Thursday, January 24, 2008

Prime time for youth crime

Yesterday, I was on a panel at the Governor's Summit on Extended Learning Opportunities at the Nebraska State Capitol. Governor Heineman and his wife, Salley Ganem, were in attendance. The First Lady was an elementary school principal in Fremont, Nebraska and if I recall correctly, continued in that job for quite some time after the election of her husband. They are obviously both quite interested in this topic, and were at the summit all day long.

My panel's role was to discuss the value of after school extended learning programs, such as Lincoln's Community Learning Centers. In preparation for my very brief presentation, I made a graph that I thought the attendees might find interesting. I took every police incident report (except missing persons) over the past 8 years: 2000 through 2007. I selected those cases with a status code of 41: cleared, juvenile. The graph shows the time of day of each of these cases; shoplifting, burglary, assault, drugs, robbery, vandalism, and so forth.

That spike is at 1500 hours (3:00 p.m.). The times are much different than adult cases, which are relatively level through the day, then peak between 11:00 p.m. and 1:00 a.m.. It's pretty clear from this why police chiefs and police officers are often interested in productive after school activities for kids. Over the years, lots of Lincoln police officers have invested their personal time in helping to ensure good activities for kids in Lincoln. There are many officers who have served as scout leaders, camp counselors, mentors, coaches, and more. Police officers are keenly aware of the difference a committed adult can make in the life of a child.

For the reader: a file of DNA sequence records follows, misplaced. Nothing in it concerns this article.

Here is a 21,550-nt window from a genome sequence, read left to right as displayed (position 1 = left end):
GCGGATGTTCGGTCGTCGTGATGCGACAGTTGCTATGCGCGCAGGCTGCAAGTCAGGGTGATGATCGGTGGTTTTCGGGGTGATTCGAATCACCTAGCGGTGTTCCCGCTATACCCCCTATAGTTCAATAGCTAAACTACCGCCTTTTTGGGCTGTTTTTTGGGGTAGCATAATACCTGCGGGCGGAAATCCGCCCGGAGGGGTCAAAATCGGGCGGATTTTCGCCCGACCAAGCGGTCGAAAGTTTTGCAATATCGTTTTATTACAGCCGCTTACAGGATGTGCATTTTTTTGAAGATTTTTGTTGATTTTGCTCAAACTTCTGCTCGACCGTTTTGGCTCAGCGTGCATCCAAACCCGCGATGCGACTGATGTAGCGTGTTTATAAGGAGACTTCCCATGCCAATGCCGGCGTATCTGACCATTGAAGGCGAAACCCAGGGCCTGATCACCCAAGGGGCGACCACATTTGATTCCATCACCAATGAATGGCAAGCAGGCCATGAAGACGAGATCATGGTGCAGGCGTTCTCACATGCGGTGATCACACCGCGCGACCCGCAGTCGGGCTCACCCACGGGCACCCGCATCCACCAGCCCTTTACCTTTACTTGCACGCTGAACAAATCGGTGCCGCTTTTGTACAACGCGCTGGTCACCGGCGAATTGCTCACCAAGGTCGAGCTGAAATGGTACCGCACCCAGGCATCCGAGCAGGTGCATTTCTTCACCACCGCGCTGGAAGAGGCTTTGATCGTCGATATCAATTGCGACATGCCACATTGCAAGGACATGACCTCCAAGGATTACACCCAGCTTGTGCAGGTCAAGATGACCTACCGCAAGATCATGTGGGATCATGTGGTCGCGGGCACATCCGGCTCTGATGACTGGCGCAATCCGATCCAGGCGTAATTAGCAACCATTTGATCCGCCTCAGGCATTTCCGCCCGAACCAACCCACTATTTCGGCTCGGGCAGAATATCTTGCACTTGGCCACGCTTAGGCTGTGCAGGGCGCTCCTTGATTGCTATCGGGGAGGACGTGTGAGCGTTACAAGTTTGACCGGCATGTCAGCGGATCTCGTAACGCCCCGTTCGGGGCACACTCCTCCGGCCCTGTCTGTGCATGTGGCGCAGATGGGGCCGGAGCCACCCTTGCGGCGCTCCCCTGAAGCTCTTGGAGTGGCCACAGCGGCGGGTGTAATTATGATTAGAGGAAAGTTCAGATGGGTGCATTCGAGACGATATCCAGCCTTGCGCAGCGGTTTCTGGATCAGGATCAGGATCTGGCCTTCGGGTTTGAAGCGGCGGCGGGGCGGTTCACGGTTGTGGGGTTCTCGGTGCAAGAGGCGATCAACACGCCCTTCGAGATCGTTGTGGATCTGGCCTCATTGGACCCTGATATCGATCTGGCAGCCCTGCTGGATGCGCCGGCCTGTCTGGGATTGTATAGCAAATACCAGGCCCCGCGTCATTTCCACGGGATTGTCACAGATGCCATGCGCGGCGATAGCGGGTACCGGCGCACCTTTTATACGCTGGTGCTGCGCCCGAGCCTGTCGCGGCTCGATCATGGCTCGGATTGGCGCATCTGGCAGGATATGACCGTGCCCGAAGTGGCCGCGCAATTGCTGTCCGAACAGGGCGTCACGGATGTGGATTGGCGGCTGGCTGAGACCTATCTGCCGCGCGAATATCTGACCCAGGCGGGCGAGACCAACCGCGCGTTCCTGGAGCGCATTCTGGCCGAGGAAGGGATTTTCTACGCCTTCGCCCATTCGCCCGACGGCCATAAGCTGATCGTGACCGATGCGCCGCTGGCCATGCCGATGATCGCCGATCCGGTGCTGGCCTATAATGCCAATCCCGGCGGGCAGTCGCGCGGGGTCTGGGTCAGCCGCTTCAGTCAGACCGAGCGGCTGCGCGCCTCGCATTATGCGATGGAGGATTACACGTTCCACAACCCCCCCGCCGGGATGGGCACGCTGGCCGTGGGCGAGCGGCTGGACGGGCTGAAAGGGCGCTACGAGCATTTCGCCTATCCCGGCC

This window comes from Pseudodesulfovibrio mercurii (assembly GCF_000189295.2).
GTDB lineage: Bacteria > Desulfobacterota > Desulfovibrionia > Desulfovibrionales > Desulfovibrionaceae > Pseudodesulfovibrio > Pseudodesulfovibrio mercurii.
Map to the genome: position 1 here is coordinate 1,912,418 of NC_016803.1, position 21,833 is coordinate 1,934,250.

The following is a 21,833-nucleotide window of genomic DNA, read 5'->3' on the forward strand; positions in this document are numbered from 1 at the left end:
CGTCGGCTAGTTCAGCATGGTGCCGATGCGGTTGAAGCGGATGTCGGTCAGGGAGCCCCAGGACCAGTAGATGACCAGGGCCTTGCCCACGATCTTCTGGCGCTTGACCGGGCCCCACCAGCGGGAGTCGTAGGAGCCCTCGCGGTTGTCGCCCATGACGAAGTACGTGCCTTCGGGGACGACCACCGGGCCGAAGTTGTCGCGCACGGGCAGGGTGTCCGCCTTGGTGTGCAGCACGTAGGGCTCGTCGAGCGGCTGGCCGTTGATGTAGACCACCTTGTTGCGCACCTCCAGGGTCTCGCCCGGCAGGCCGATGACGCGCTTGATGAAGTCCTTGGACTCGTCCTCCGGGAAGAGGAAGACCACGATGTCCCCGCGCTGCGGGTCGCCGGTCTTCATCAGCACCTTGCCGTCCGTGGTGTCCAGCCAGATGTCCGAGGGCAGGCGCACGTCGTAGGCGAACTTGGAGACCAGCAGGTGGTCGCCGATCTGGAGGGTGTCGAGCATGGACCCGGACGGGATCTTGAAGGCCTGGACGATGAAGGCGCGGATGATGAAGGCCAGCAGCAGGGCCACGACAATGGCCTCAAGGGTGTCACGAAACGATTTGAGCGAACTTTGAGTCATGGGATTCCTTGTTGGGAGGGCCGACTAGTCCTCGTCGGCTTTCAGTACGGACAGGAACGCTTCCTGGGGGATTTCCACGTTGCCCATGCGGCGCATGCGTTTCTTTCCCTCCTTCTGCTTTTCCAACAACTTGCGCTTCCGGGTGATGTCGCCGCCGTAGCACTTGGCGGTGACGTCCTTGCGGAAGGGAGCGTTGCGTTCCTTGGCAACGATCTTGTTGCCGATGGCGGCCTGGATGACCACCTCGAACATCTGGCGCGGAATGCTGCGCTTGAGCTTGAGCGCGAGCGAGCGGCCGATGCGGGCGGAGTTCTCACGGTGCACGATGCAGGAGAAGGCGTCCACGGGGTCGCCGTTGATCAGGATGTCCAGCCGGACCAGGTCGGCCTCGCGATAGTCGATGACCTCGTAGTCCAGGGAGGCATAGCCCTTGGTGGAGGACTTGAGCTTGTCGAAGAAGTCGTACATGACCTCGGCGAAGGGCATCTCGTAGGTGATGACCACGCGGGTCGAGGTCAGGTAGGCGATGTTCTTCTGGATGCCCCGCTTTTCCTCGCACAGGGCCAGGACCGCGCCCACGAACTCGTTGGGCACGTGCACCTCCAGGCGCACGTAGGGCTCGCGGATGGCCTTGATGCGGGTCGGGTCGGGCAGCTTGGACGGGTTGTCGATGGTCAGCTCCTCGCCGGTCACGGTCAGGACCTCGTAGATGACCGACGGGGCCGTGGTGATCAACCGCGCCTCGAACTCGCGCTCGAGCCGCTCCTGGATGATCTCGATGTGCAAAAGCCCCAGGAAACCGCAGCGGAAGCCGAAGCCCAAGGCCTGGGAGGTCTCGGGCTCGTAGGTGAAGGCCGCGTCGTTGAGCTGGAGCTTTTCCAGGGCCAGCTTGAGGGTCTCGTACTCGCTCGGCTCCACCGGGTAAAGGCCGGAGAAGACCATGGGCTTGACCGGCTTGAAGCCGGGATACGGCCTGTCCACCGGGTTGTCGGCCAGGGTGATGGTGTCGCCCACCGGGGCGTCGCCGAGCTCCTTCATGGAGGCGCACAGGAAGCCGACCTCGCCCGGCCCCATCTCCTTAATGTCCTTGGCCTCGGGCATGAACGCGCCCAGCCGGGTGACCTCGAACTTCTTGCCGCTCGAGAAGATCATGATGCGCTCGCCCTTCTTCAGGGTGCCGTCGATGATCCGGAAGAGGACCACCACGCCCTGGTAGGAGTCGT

Anonymous said...

Often times the police officers think that they are spinning the wheels when it comes to helping the kids. Well let me tell you that we need to keep pushing the kids along the road to success. The times the LPD has picked my kid up for an offense or two has helped my son to get the counseling and help he needs. The officers he has met along the way are a part of the intervention that we needed. Thank you for the "keep pushing" and dont quit on our kids. You are helping even when you think its no hope. bbrk

Anonymous said...

That afternoon juvie crime window existed back when I was a kid, but generally only for those few living with a single parent (quite rare when I grew up) or a weak "no-leash-on-the-kids" parent that was on tranquilizers. There's a lot of value to having a strong parent in the home between the end of school and the end of the professional 9-5ish workday.

Not all kids can do school sports, but most can, and that's one of several good ways to take the starch out of their sheets each afternoon. Pads and helmet in 95 degree weather, doing repeated drills, laps, scrimmages, etc to make a kid want to shower, eat, and relax. Much like dogs, if you wear them out with physical exertion once a day, they tend to be a lot better-adjusted to the world around them. There's no universal prescription, but that's one course of treatment to try out.

Anonymous said...

This is great information, Chief Casady. I seem to recall one of the resource officers telling our elementary school PTO that a shift change ocurring between 3 and 4 PM made it difficult to monitor traffic violations near our school after dismissal time at 3:38 PM. Is that correct? I think he said that at the time schools are generally dismissing, officers are en route back to the stations to change shifts. Maybe I am remembering incorrectly. Could you enlighten me? I remember thinking at the time (when I heard the officer speak) that it seemed unlikely that all officers would be heading off duty at the same time.